|"Love On the Rocks" by Laura MacCarthy|
My curiosity was piqued when a close friend invited me to attend ‘One Heart Tantra: Discovery Day for Women’ with her. It was advertised as an introductory workshop, offering "a chance to explore tantric energetic practices in a gentle, fun and supported environment.”
The workshop was facilitated by Lynn Paterson. I was undecided about whether or not to go until I read the following insights on her facebook event page:
“As we clear away the old hurts and wounds, the body and mind heals and re-patterns itself from the conditioning and beliefs that our body and sensual pleasure is bad, and that spirituality has to involve a denial of our sexuality. Your body is the doorway to great joy, peace and love!”
Instinctively I have always felt this to be true. Unfortunately, my heavily Catholic upbringing did not reinforce this message. As a young woman, I had to work hard to shed limiting beliefs. What comes naturally to me- dancing, expressing love, touching- are all deeply spiritual experiences. It saddens me to think I ever felt shame about my body and the pleasure I derive through it.
On her One Heart Tantra website, Lynn goes on to say:
“One Heart Tantra is a tool for awakening the senses and bringing you into a new awareness of ecstasy and bliss that can take you beyond the senses and into a direct experience of yourself as Love. Your desire may be to discover more fulfilment and joy in your sexuality, or to bring more pleasure into your life and the life of a loved one. You may be searching for a deeper level of connection to the spiritual truth of who you are. Or perhaps you are just seeking for a way to lose your programming and limiting beliefs about sex and sensuality. Whatever has brought you here is perfect for you, and I honour your path.”
Each woman who travelled to the workshop had her own reasons for coming. As we arrived at An Sanctoir, the sun was streaming through the windows. I’ve enjoyed belly dancing with wonderful women in that space. When my children were at the neighbouring Waldorf kindergarten, I attended many Advent Spiral ceremonies there too. I’ve also listened to an incredible jazz band create musical magic in that room. Certain energy is contained within those walls, which always makes me feel safe and at peace. We’re blessed to have such a beautiful holistic centre in our community.
At the beginning of the day, I appreciated when Lynn brought up the issue of comfort zones, and asked us not to push ourselves too much during the workshop. She explained that if we were to go beyond our personal boundaries, we could get lost. The result would be counter-productive: rather than slowly expanding the comfort zone, one could become fearful and close up more.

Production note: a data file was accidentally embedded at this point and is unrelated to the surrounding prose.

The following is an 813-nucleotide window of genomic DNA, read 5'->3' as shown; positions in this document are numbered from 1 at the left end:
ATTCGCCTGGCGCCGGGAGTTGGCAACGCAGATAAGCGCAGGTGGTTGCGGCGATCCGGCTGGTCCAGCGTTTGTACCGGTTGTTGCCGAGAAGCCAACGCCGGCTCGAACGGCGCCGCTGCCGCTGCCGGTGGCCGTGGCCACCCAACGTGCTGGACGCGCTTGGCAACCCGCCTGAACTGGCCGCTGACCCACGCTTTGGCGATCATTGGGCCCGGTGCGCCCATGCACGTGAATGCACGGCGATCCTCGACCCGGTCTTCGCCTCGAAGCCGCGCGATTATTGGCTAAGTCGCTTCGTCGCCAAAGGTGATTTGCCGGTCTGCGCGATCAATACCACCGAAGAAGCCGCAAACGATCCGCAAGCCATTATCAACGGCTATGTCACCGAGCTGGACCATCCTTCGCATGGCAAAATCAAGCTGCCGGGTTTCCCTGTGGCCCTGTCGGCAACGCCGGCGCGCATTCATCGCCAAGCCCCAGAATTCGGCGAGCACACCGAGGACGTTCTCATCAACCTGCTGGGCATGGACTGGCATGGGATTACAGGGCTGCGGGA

The concept of boundaries (or lack of them) is of interest to me. In intimate situations, boundaries become even more important, but can be harder to set. As we practiced various exercises, I became aware of some of my patterns. In the past, I almost couldn’t say ‘no’ for fear of rejection. I’ve made a lot of progress in this area but realized it’s still difficult for me to do.
Betty Martin has developed the idea of a Circle of Consent. Dave Pollard explains it very well on his blog How to Save the World. With every exchange in a relationship, there are power politics. Sometimes roles are confused and lines get blurred. We can find ourselves forced into a situation, which mistakenly seems consensual. The dynamic can shift very quickly from giver & receiver to victim & perpetrator. In our workshop, we were careful to avoid anything being misconstrued.
Each exercise we practiced involved clearly communicating with our partner, a useful skill for every relationship. We had to verbally state what we intended to do and then ask for permission. It was important to stick with what had been communicated and agreed upon, or else a transgression could be perceived. We worked with the concepts of ‘giving and receiving’ or ‘allowing and taking’ for the entire day. The exercises involved simple arm touch, but I still came up against resistance in myself.
1) I don’t know what I want.
2) When I do, it’s hard to ask for it.
3) My experience is not uncommon for women.
Throughout the day we played with movement to free ourselves up. I enjoyed when we danced; that was easy for me. However, we also practised breathing exercises combined with vocalization, which mildly freaked me out! I can’t make noise. Even when I gave birth I was quiet. During my last homebirth, my oldest son was in the room beside us but slept through it. At the workshop, I envied the other women’s ability to wail, moan, and let it all out. I was so uncomfortable it sounded more like I was whimpering… Afterward we had a laugh and my friend had great fun teasing me about it.